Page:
Shorebird highlights included American Avocet, Semi-palmated, Wilson's and Piping Plovers, Marbled Godwit, Hudsonian Whimbrel, Willet, Greater and Lesser Yellowlegs, Long-billed and Short-billed Dowitchers, Wilson's Snipe, Semi-palmated, Western and Least Sandpipers – not a bad haul for the middle of February!

Our day out to the Dry Tortugas was an interesting experience to say the least! With the wind whipping up ahead of a tropical storm we were going to be in for a rough crossing and the Captain of the Yankee Freedom appropriately warned us before sailing. He was right! It wasn't the most comfortable two hours across the Gulf of Mexico but it was well worth it producing good views of Northern Gannet, Pomarine and Arctic Skuas in Gulf waters. As we approached Jefferson Key reasonable views of Masked Booby, and a single perched Brown Booby were secured. Surprisingly, the breeding cycle of the Sooty Terns (600+) on Bush Key was in full swing, and the first Brown Noddies of the season were very much in evidence. The highlight for many of us however, was watching the Magnificent Frigatebirds wheeling just overhead and hanging effortlessly on the wind. Few landbirds were present at this time of year but there was a pair of American Kestrels, a Killdeer, four Hudsonian Whimbrels and a handful of Palm Warblers. The trip had most certainly been a success and we settled down for another, even rougher, two hour sea crossing back to Key West. That said, we were grateful that the trip ran at all. Had it been planned for the following day, we would have almost certainly have been disappointed by a weather-related cancellation.

On the downside we did rather poorly when it came to seeing some of the many, non-native, exotics in the Urban areas of the Southern Peninsula. We had little trouble with Monk Parakeets but all the other species that we saw including Red-crowned Parrot, Mitred and Red-masked Parakeets, and Common Mynas, are not yet considered countable by the ABA. However, some of these, especially the Common Myna, may become countable in the near future.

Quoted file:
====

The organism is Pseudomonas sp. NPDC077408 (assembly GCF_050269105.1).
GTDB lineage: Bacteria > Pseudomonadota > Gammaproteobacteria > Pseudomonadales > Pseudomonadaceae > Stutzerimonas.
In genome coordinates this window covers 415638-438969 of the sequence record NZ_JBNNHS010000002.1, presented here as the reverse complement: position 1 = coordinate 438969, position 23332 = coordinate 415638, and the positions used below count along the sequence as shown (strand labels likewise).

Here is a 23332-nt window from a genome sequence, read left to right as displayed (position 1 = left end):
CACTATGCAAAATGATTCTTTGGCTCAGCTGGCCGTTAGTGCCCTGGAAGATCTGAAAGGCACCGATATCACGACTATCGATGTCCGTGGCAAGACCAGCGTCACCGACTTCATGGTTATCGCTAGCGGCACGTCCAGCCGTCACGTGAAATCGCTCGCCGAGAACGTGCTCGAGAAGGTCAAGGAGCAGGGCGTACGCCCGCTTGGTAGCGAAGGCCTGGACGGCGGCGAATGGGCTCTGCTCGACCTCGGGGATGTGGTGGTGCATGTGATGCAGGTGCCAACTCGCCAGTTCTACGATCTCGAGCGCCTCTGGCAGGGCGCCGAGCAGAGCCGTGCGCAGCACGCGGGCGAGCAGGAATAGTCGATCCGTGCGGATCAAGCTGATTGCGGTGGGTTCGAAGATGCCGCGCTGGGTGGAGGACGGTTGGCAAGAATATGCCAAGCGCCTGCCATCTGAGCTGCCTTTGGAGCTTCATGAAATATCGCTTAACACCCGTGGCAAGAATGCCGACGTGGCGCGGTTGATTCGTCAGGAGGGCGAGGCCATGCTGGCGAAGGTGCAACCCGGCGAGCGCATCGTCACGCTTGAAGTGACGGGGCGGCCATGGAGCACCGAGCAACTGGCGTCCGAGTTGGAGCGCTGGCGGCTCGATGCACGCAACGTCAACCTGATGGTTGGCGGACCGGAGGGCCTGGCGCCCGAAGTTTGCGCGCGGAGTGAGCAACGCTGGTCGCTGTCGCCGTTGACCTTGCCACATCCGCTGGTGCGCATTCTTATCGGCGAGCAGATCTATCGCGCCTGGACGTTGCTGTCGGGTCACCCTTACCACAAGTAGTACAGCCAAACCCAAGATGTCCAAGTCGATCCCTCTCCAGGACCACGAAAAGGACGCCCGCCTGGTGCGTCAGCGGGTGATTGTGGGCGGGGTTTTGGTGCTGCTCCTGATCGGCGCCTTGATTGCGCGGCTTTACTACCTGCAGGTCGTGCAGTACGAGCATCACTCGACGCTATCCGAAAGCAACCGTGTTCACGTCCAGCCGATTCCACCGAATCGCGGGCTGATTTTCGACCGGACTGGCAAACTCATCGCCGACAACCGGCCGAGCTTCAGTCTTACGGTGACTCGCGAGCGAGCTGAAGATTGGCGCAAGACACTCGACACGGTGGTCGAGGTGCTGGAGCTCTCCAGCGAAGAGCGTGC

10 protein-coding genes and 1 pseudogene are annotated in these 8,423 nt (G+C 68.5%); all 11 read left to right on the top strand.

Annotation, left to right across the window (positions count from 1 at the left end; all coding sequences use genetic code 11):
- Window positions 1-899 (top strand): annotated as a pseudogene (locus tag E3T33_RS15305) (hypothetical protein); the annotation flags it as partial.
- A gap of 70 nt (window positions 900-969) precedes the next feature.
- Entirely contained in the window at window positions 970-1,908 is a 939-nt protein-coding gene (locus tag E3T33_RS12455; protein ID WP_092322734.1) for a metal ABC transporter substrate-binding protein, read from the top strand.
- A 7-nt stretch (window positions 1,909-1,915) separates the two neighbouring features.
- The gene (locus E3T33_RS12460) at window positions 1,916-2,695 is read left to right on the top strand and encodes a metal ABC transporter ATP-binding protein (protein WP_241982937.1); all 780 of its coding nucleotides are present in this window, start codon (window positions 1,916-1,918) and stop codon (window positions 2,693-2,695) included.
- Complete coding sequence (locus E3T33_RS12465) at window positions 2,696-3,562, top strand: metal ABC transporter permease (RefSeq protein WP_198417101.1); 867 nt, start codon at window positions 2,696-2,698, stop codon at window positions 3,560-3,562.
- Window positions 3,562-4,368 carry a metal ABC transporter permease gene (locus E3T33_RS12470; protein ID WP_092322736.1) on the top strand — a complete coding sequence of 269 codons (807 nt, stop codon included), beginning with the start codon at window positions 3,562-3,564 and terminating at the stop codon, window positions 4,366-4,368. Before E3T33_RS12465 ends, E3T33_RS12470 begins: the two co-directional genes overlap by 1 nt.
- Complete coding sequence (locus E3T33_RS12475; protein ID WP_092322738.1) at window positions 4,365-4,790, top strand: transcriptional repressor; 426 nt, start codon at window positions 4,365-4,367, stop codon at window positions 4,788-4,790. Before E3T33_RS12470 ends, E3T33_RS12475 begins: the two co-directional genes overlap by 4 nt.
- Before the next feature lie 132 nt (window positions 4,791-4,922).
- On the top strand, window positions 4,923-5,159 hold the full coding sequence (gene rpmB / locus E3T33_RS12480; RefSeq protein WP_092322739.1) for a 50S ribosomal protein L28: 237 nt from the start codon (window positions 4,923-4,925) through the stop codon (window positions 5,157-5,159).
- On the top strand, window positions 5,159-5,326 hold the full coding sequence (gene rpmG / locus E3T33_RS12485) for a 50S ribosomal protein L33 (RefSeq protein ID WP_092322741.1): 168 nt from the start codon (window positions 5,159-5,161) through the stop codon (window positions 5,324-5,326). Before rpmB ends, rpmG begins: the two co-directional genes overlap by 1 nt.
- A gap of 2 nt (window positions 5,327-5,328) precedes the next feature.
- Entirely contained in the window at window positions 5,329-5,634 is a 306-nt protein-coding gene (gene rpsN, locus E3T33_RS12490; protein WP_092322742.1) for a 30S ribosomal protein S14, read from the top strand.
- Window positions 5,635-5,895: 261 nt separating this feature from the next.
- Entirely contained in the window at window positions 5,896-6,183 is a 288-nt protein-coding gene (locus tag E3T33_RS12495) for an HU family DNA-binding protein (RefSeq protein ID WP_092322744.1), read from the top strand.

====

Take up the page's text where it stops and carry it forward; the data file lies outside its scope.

Amongst the mammals, the undoubted highlight would have to be the West Indian Manatees that we saw at two locations, but we also saw Bottlenose Dolphin, American Otter and Marsh Rabbit. The reptiles included more American Alligators than we could shake a stick at, as well as Gopher Tortoise and Loggerhead Turtle.

This relaxed paced, mid-winter birding break will be running once again during 7th–22nd February, 2009, so why not join us in the sunshine state! Special thanks go to tour participant Jared Tibbetts, who constantly shared his observations with our group and listed some 51 species of butterfly and 19 species of Odonata – not bad considering more northern climes were still gripped by freezing winter conditions! And further thanks to our well natured group, all of whom made the tour extremely enjoyable. As usual on our trips, there was some outstanding bird finding by our group members. I'm very grateful to Jim Hamilton, Malcom Gwilt, Jared Tibbets, Doreen Marsh, Michael O' Donnell & Janet Wheelahan.

Florida Scrub-jay

Florida Scrub-jay